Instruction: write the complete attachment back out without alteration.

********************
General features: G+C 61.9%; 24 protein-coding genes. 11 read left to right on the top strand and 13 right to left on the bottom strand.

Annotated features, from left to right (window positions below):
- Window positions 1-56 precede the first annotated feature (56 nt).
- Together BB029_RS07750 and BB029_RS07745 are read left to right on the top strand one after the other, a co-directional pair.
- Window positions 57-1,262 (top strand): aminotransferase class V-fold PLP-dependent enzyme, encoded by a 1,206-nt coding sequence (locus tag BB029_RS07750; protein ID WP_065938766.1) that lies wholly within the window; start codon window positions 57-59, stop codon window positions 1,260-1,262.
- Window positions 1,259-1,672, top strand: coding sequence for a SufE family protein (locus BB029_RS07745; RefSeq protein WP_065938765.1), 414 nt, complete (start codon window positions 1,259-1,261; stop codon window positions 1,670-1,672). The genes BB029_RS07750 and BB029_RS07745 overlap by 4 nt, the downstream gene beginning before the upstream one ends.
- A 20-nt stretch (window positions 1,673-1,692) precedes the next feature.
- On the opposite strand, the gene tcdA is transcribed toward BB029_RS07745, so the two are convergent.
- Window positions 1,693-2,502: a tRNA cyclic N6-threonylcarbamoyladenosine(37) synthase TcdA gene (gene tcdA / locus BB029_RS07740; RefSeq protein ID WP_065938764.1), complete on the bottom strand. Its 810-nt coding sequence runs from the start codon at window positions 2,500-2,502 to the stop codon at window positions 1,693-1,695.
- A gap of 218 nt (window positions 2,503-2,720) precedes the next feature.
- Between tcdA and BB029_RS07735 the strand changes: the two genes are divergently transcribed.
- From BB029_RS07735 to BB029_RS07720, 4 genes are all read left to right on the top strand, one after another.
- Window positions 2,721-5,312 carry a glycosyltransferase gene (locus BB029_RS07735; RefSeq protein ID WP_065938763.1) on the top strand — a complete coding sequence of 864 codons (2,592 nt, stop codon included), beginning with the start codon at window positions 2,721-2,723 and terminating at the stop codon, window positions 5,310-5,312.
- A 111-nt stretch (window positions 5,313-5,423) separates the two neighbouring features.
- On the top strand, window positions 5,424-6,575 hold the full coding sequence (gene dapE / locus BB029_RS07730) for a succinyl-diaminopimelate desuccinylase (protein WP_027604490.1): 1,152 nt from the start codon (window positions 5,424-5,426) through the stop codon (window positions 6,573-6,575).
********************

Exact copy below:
General features: G+C 61.9%; 24 protein-coding genes. 11 read left to right on the top strand and 13 right to left on the bottom strand.

Annotated features, from left to right (window positions below):
- Window positions 1-56 precede the first annotated feature (56 nt).
- Together BB029_RS07750 and BB029_RS07745 are read left to right on the top strand one after the other, a co-directional pair.
- Window positions 57-1,262 (top strand): aminotransferase class V-fold PLP-dependent enzyme, encoded by a 1,206-nt coding sequence (locus tag BB029_RS07750; protein ID WP_065938766.1) that lies wholly within the window; start codon window positions 57-59, stop codon window positions 1,260-1,262.
- Window positions 1,259-1,672, top strand: coding sequence for a SufE family protein (locus BB029_RS07745; RefSeq protein WP_065938765.1), 414 nt, complete (start codon window positions 1,259-1,261; stop codon window positions 1,670-1,672). The genes BB029_RS07750 and BB029_RS07745 overlap by 4 nt, the downstream gene beginning before the upstream one ends.
- A 20-nt stretch (window positions 1,673-1,692) precedes the next feature.
- On the opposite strand, the gene tcdA is transcribed toward BB029_RS07745, so the two are convergent.
- Window positions 1,693-2,502: a tRNA cyclic N6-threonylcarbamoyladenosine(37) synthase TcdA gene (gene tcdA / locus BB029_RS07740; RefSeq protein ID WP_065938764.1), complete on the bottom strand. Its 810-nt coding sequence runs from the start codon at window positions 2,500-2,502 to the stop codon at window positions 1,693-1,695.
- A gap of 218 nt (window positions 2,503-2,720) precedes the next feature.
- Between tcdA and BB029_RS07735 the strand changes: the two genes are divergently transcribed.
- From BB029_RS07735 to BB029_RS07720, 4 genes are all read left to right on the top strand, one after another.
- Window positions 2,721-5,312 carry a glycosyltransferase gene (locus BB029_RS07735; RefSeq protein ID WP_065938763.1) on the top strand — a complete coding sequence of 864 codons (2,592 nt, stop codon included), beginning with the start codon at window positions 2,721-2,723 and terminating at the stop codon, window positions 5,310-5,312.
- A 111-nt stretch (window positions 5,313-5,423) separates the two neighbouring features.
- On the top strand, window positions 5,424-6,575 hold the full coding sequence (gene dapE / locus BB029_RS07730) for a succinyl-diaminopimelate desuccinylase (protein WP_027604490.1): 1,152 nt from the start codon (window positions 5,424-5,426) through the stop codon (window positions 6,573-6,575).